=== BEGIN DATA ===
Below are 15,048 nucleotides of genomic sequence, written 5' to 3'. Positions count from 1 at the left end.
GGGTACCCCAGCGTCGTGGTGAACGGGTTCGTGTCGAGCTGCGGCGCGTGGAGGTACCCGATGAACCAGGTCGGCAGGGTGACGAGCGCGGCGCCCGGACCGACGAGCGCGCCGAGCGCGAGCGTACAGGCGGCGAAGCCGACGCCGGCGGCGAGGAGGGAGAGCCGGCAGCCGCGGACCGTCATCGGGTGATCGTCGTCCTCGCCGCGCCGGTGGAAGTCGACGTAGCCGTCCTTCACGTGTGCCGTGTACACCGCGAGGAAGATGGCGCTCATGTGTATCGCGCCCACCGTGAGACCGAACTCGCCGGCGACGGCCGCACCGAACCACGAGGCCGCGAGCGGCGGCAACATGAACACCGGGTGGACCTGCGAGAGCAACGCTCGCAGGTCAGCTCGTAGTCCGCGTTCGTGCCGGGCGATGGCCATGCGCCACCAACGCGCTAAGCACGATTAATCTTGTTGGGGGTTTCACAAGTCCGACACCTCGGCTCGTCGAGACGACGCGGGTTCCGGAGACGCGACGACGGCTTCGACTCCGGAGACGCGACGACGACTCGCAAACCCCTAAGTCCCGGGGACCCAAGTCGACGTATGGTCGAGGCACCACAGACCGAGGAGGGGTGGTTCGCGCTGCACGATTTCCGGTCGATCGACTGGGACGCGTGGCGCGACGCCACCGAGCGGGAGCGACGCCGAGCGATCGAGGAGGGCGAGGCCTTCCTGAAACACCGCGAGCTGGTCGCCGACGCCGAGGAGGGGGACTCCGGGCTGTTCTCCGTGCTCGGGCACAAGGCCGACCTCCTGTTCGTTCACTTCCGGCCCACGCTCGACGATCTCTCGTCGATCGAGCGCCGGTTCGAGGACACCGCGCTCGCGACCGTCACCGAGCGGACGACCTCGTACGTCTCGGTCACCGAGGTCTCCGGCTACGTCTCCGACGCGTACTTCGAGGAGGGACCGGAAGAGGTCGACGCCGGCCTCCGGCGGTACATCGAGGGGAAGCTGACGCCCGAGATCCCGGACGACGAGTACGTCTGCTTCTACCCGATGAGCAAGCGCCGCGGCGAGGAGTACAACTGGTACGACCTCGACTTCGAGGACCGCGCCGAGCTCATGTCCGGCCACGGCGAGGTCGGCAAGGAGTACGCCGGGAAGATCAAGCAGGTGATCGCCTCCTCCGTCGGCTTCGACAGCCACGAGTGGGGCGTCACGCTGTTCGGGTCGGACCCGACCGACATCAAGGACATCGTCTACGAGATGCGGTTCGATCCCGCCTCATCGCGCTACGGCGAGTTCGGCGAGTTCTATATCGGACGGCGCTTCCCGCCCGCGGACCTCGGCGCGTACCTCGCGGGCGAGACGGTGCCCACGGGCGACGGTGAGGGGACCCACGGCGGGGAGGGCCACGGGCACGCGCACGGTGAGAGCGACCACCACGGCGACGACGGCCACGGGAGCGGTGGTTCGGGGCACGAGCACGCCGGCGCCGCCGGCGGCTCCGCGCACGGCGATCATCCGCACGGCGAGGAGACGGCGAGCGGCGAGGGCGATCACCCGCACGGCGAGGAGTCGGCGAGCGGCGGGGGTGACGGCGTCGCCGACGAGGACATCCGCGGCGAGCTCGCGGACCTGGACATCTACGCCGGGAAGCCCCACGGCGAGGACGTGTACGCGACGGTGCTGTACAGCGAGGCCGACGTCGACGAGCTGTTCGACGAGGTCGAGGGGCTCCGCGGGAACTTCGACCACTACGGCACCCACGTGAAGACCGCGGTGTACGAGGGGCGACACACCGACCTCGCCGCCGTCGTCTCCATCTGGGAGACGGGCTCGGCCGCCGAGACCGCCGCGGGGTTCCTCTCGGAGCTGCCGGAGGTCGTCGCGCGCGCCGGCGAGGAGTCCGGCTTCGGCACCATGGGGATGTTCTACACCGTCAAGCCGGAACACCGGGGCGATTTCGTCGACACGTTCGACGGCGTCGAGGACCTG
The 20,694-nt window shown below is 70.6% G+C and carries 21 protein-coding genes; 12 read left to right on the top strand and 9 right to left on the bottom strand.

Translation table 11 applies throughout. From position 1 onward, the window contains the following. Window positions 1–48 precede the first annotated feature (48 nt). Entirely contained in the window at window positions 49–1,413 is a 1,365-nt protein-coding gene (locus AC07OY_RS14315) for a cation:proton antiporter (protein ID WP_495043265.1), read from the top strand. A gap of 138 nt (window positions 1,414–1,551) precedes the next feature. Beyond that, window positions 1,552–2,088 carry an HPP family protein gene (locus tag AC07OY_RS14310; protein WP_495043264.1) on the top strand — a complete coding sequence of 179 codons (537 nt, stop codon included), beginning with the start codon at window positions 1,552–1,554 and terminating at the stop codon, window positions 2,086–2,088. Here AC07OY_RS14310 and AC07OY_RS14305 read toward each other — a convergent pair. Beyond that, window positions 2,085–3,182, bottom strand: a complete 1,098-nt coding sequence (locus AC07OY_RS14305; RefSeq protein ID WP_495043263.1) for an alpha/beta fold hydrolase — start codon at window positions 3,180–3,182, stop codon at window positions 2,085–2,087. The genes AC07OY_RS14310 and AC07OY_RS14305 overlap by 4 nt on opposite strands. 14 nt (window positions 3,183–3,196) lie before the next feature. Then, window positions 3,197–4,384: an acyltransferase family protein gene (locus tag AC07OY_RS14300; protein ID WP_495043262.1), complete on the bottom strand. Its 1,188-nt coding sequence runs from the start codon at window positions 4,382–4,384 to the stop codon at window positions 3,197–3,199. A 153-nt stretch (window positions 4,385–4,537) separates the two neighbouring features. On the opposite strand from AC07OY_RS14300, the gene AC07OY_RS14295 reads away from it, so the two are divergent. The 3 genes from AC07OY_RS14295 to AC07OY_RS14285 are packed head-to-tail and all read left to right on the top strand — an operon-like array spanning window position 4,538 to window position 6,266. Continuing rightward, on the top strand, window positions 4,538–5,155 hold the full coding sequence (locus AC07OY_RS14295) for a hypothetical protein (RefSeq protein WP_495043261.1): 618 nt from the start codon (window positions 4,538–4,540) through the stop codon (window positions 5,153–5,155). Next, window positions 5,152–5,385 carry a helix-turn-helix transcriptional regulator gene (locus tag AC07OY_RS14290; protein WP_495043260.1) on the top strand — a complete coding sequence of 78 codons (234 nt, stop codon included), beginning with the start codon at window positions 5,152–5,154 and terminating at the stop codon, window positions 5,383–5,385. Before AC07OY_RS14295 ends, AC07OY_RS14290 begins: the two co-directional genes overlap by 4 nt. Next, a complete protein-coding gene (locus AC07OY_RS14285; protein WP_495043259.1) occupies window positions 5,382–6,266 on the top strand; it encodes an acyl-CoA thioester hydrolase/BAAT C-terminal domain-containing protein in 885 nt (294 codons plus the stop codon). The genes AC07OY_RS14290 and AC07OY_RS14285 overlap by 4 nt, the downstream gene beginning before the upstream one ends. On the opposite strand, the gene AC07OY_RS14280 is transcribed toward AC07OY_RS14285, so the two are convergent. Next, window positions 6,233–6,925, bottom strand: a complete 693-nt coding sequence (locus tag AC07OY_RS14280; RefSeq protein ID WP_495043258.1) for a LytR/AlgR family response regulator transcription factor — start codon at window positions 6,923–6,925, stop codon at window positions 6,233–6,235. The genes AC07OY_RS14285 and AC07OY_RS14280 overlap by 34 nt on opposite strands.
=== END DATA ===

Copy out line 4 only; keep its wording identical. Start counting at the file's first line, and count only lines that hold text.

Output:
Translation table 11 applies throughout. From position 1 onward, the window contains the following. Window positions 1–48 precede the first annotated feature (48 nt). Entirely contained in the window at window positions 49–1,413 is a 1,365-nt protein-coding gene (locus AC07OY_RS14315) for a cation:proton antiporter (protein ID WP_495043265.1), read from the top strand. A gap of 138 nt (window positions 1,414–1,551) precedes the next feature. Beyond that, window positions 1,552–2,088 carry an HPP family protein gene (locus tag AC07OY_RS14310; protein WP_495043264.1) on the top strand — a complete coding sequence of 179 codons (537 nt, stop codon included), beginning with the start codon at window positions 1,552–1,554 and terminating at the stop codon, window positions 2,086–2,088. Here AC07OY_RS14310 and AC07OY_RS14305 read toward each other — a convergent pair. Beyond that, window positions 2,085–3,182, bottom strand: a complete 1,098-nt coding sequence (locus AC07OY_RS14305; RefSeq protein ID WP_495043263.1) for an alpha/beta fold hydrolase — start codon at window positions 3,180–3,182, stop codon at window positions 2,085–2,087. The genes AC07OY_RS14310 and AC07OY_RS14305 overlap by 4 nt on opposite strands. 14 nt (window positions 3,183–3,196) lie before the next feature. Then, window positions 3,197–4,384: an acyltransferase family protein gene (locus tag AC07OY_RS14300; protein ID WP_495043262.1), complete on the bottom strand. Its 1,188-nt coding sequence runs from the start codon at window positions 4,382–4,384 to the stop codon at window positions 3,197–3,199. A 153-nt stretch (window positions 4,385–4,537) separates the two neighbouring features. On the opposite strand from AC07OY_RS14300, the gene AC07OY_RS14295 reads away from it, so the two are divergent. The 3 genes from AC07OY_RS14295 to AC07OY_RS14285 are packed head-to-tail and all read left to right on the top strand — an operon-like array spanning window position 4,538 to window position 6,266. Continuing rightward, on the top strand, window positions 4,538–5,155 hold the full coding sequence (locus AC07OY_RS14295) for a hypothetical protein (RefSeq protein WP_495043261.1): 618 nt from the start codon (window positions 4,538–4,540) through the stop codon (window positions 5,153–5,155). Next, window positions 5,152–5,385 carry a helix-turn-helix transcriptional regulator gene (locus tag AC07OY_RS14290; protein WP_495043260.1) on the top strand — a complete coding sequence of 78 codons (234 nt, stop codon included), beginning with the start codon at window positions 5,152–5,154 and terminating at the stop codon, window positions 5,383–5,385. Before AC07OY_RS14295 ends, AC07OY_RS14290 begins: the two co-directional genes overlap by 4 nt. Next, a complete protein-coding gene (locus AC07OY_RS14285; protein WP_495043259.1) occupies window positions 5,382–6,266 on the top strand; it encodes an acyl-CoA thioester hydrolase/BAAT C-terminal domain-containing protein in 885 nt (294 codons plus the stop codon). The genes AC07OY_RS14290 and AC07OY_RS14285 overlap by 4 nt, the downstream gene beginning before the upstream one ends. On the opposite strand, the gene AC07OY_RS14280 is transcribed toward AC07OY_RS14285, so the two are convergent. Next, window positions 6,233–6,925, bottom strand: a complete 693-nt coding sequence (locus tag AC07OY_RS14280; RefSeq protein ID WP_495043258.1) for a LytR/AlgR family response regulator transcription factor — start codon at window positions 6,923–6,925, stop codon at window positions 6,233–6,235. The genes AC07OY_RS14285 and AC07OY_RS14280 overlap by 34 nt on opposite strands.